But what about the drink that made Guinness famous, the stout that is drunk all around the world? Arthur never got around to making it in his lifetime, but he did do something very similar called a West India oPrter. The West India Porter was much stronger than a traditional porter and gradually evolved into the Guinness we love today.

By 1840 this extra stout is what saw Guinesss explode worldwide.

By 1960 the beer had entered the space age. Guinness began making its extra stout with nitrogen and oxygen, which gives modern Guinness its velvety texture.

Cheers to that!

How To Order A Drink In An Irish Pub

guiness beer in ireland irish beer
Can I have the bill please?An féidir liom an bille a bheith agam le do thoil? 
Can I pay with cash or bank card?An féidir liom íoc le hairgead tirim nó le cárta bainc? 
Can you fill this beer up to the top?An féidir leat an beoir seo a líonadh suas go dtí an barr?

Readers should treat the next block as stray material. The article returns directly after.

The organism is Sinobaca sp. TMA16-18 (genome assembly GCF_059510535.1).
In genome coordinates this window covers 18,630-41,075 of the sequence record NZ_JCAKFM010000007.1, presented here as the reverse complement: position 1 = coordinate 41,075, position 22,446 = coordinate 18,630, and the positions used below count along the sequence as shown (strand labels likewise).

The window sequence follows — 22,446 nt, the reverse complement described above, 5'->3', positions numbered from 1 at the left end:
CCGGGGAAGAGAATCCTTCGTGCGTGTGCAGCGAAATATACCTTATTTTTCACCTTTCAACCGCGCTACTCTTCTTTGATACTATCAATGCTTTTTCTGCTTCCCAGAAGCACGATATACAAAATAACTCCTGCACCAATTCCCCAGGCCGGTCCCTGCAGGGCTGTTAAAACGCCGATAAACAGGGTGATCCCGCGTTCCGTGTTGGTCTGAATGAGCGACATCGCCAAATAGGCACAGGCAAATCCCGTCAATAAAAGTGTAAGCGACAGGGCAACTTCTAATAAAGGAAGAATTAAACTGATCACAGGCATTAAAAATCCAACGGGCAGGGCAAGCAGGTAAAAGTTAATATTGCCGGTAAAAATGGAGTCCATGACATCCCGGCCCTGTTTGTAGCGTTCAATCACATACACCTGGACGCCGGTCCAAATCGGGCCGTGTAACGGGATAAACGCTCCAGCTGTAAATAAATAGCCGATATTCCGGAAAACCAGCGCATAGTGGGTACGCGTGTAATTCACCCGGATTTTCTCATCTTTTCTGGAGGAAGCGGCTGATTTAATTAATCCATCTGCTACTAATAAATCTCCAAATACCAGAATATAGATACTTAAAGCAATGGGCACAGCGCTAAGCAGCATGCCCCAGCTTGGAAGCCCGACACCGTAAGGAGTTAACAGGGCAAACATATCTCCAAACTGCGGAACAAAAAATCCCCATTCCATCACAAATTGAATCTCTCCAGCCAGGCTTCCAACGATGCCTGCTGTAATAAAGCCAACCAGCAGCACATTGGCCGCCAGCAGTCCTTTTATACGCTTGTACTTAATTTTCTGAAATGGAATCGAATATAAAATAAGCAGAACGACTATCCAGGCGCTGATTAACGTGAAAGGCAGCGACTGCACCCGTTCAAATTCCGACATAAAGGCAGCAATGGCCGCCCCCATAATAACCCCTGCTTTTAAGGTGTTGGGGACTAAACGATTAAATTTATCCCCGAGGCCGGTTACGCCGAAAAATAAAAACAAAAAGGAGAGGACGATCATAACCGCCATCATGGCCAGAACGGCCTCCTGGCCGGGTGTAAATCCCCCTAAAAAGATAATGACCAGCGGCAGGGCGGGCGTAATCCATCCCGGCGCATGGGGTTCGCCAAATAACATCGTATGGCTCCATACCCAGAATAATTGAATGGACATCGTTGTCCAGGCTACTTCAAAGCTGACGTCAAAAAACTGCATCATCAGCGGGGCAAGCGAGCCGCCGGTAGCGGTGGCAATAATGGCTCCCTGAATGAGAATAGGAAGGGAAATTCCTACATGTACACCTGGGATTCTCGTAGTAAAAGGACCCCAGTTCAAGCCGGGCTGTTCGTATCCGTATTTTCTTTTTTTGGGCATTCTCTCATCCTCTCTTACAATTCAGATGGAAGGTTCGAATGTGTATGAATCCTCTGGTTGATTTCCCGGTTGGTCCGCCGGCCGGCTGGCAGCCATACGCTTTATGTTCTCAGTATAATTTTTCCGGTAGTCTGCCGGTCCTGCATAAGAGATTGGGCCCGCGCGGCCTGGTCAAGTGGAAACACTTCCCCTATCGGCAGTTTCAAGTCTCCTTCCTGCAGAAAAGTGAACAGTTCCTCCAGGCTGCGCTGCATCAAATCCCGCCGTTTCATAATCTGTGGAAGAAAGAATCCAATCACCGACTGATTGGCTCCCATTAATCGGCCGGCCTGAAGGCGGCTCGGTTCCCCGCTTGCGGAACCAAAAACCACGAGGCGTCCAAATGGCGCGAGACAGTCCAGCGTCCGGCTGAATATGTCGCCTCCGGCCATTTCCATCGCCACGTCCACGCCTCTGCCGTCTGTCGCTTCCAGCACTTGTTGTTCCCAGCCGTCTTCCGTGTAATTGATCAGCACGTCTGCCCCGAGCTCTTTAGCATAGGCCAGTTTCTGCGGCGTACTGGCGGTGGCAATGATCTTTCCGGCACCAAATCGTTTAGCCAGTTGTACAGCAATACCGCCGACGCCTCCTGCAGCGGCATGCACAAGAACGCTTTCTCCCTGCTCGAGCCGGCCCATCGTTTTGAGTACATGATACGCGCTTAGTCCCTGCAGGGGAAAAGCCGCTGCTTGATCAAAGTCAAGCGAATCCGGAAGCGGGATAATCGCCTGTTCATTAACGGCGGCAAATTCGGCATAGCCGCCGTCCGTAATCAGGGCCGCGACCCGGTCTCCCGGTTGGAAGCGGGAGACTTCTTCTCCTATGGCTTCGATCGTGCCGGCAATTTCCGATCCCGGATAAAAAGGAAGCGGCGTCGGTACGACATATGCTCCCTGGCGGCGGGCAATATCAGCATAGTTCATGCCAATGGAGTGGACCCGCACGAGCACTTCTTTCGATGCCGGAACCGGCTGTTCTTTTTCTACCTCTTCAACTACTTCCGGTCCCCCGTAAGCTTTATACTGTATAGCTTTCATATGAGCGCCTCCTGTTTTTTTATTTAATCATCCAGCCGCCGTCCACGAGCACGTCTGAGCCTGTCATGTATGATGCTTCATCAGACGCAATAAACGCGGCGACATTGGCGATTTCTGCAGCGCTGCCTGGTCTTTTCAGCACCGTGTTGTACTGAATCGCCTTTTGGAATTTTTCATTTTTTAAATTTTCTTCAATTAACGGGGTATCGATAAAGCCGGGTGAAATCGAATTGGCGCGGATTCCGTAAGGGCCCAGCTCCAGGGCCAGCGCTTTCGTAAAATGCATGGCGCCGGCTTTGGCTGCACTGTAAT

Could I see the wine list?An bhféadfainn an liosta fíona a fheiceáil? 
Do you have any free tables?An bhfuil aon táblaí saor in aisce agat? 
Do you have an English menu?An bhfuil biachlár Béarla agat? 
Do you have gluten free beer?An bhfuil beoir saor ó ghlútan agat? 
I’d like to order please.Ba mhaith liom a ordú le do thoil. 
I’d like a receipt, pleaseBa mhaith liom admháil, le do thoil 
I’ll have the …, pleaseBeidh an … agam, le do thoil 
May I have a menu, please?An féidir biachlár a bheith agam, le do thoil? 
What do you recommend?Cad a mholann tú? 
Would you like to order?Ar mhaith leat a ordú? 

Learn Irish With Ling

We could go on and on about Irish pub culture, but all good things must come to an end, and we’re draining that metaphorical last half pint of Guinness.

There’s nothing quite like going to one of the hundreds of Irish pubs in Dublin, drinking a pint, and starting up a conversation with one of the locals- all the better if you can do it in Gaelic.

That’s where Ling comes in. As well as being dedicated to bringing you facts about Irish culture, we are also Irish language experts. Ling has an entire course based around a speaking, listening, and vocabulary model that will send you well on your way to being fluent in Gaelic.

If you enjoyed this blog, check out a few others on Ireland, including body parts in Irish and facts about Ireland.

See ya!